Next stop Arequipa. We visited a nunnery which was a photographers paradise, Chivay and the Cruz del Condor in the Colca Canyon. Wow! Condors are huge by the way.
Local people in very colorful traditional dress were everywhere selling all sorts of handmade gifts. This woman has full-sized hand puppets. Great entertainment on those long and crappy bus rides ya know.
“Welcome to the convent of Santa Catalina. Oh my God. It’s the Peru Crew! I had better inform the rest of the nuns and shine up my rosary!”
The nunnery was a maze of courtyards, narrow streets and living quarters.
This guy is waiting outside of the Mother Superior’s quarters to get his knuckles rapped with a ruler. Wonder what he did!
Rub-a-dub-dub … not quite the laundromat that we are accustomed to. It’s a good thing that nuns don’t get very dirty.
We wandered through the nunnery for hours enjoying the photographic opportunities.
About a dozen nuns still lived at the convent. I think they were hiding from us.
After a couple of days in Arequipa our butts almost had the shape of butts again instead of bus seats. Therefore, it was time to get on another bus!
We traveled up, up, up onto the altiplano. This cute little llama wasn’t quite big enough to make a sweater. It was COLD up there!
This little boy was sent to collect coins from us as we took pictures of his family’s llamas.
Just another day at the office.
CHEESE! The different colored tassels indicated who owned the animals.
Iain, Carrie and Pat drank a tasty tea called ‘Triple’ to help combat altitude sickness. The tea was brewed from coca leaves with two more herbs that we can’t remember. We were near 15,000′ at this point.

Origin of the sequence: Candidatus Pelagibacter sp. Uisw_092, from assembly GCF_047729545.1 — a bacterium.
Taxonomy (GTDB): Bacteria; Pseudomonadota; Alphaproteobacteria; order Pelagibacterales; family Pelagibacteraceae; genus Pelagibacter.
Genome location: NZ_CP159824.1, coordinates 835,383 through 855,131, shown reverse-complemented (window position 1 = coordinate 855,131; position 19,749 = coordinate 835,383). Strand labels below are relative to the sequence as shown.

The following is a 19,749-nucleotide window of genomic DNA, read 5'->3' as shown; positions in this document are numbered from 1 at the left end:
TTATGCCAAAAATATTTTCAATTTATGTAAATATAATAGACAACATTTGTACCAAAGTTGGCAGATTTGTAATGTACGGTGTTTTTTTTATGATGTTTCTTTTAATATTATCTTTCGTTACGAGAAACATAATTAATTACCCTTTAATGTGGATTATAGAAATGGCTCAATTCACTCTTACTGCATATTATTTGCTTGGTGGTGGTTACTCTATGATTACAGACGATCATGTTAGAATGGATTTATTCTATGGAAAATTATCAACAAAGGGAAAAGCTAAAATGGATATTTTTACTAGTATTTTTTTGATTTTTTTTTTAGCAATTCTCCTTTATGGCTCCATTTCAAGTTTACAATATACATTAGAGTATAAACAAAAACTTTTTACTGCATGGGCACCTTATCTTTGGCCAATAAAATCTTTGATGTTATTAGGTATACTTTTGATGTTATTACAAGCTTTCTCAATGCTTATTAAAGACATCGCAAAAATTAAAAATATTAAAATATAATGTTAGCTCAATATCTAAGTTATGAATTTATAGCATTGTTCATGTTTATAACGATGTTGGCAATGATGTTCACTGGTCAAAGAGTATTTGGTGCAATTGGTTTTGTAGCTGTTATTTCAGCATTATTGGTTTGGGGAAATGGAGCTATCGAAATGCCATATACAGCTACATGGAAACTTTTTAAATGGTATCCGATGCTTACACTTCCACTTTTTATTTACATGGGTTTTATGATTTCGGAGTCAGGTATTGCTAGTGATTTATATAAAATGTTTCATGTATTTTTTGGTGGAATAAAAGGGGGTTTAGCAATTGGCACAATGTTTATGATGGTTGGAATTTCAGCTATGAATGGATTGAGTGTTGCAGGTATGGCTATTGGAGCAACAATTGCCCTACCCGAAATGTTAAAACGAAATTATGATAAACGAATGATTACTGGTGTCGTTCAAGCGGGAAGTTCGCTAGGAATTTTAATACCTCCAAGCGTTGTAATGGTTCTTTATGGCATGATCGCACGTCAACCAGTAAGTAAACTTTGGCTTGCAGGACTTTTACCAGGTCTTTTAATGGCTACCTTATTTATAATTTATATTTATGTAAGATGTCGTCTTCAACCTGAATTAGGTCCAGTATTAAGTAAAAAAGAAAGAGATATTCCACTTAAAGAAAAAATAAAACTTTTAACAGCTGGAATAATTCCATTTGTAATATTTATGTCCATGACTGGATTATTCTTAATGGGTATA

The bowler hat and double braids were the standard appearance of the women in the altiplano.
Pillow cases, blankets, sweaters and mittens were available wherever the bus stopped.
4,910m (16,108′ above sea level) whew! Not much air up here. Time to chew more coca leaves. Not the tastiest thing on the planet, but it seemed to help. An interesting effect was that your mouth went numb as you chewed. An unfortunate effect was that it acted as a diuretic and we were on a long bus ride!
A large herd of llamas grazed as we passed by in the bus.
Chivay at last! This was our base for visiting Colca Canyon and the surrounding area.
We took a little hike through a nearby village to get a view of the valley and see some tombs. People and animals went about their daily routines.
“Oh look, a woman working in the field. I think I’ll take a picture.” Don’t make that mistake. That weapon in her hand wasn’t for hacking down grains. It was for extracting soles (so-lays, the Peruano currency) from tourists who took her picture. Run!!!
Pat in his natural habitat, behind the camera. The woman in the background, Marie Eugenia, was our guide. She was excellent and spoke English and Spanish.
Some tourists who didn’t give the grain-cutting woman money.
Tombs set high up in a rock cliff.
A view of a village in the valley from the tombs.
A typical house made of rocks. Notice that there is no chimney. None of the buildings had heat. Brrrr!
We rambled on toward Colca Canyon the next day to hopefully see the condors. The canyon was very narrow and deep.
We made it to the Cruz del Condor. Now, were we going to see any condors?
Ah! There’s a condor! It is impossible to tell exactly how large these birds are from the photographs. Their wing spans are about 6′.
Another condor soaring up from the cliffs below. They wait for the sunlight to heat the air so they can ride the thermals up.
We were really fortunate and saw well over a dozen condors. Impressive!
Even the little pullouts for photo-ops had women selling their wares.
A great view of the terracing in the valley.
A very small church in a very small village near Chivay. edit
This woman was very popular. She shucked cactus fruit. The fruit was very sweet and juicy.
Pam making friends with a llama and a little girl. Trust me, the girl was armed and Pam forked over a couple of soles for the photo. Stay tuned for the next update which will highlight Cuzco, the Sacred Valley and some ruins, hmmm, what were they called? Oh yeh … Machu Picchu!